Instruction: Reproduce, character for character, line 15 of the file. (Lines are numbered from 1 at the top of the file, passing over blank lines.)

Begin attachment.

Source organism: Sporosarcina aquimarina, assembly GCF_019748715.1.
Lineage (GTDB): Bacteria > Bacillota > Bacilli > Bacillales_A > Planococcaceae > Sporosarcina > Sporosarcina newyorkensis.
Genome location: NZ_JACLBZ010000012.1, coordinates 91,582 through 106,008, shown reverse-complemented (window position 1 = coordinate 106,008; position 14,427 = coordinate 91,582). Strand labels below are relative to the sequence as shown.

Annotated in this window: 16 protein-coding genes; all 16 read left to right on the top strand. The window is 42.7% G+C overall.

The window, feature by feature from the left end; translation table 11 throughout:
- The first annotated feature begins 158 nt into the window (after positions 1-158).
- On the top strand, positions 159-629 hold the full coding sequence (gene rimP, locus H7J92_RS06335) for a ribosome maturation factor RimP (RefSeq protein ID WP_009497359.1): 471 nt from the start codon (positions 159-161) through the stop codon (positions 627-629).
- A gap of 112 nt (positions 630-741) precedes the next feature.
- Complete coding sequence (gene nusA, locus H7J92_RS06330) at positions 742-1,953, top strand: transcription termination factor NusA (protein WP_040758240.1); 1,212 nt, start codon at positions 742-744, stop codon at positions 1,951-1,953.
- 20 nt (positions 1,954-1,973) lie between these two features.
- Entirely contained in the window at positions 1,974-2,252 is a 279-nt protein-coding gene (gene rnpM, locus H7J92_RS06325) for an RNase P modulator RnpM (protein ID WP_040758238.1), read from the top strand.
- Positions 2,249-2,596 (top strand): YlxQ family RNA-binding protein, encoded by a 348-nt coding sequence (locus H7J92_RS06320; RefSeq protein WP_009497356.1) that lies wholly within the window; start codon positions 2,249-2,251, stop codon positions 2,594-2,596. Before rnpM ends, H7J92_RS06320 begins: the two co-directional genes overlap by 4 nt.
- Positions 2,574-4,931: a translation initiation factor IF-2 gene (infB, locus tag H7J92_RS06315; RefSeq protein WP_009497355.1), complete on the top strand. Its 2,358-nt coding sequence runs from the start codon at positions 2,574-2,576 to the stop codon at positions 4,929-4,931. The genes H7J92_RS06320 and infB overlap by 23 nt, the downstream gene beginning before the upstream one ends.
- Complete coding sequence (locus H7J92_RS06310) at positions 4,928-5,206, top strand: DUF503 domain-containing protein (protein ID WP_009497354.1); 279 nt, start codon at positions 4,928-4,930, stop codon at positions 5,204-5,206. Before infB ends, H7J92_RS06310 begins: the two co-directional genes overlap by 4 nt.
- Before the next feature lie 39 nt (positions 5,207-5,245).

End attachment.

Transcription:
- Before the next feature lie 39 nt (positions 5,207-5,245).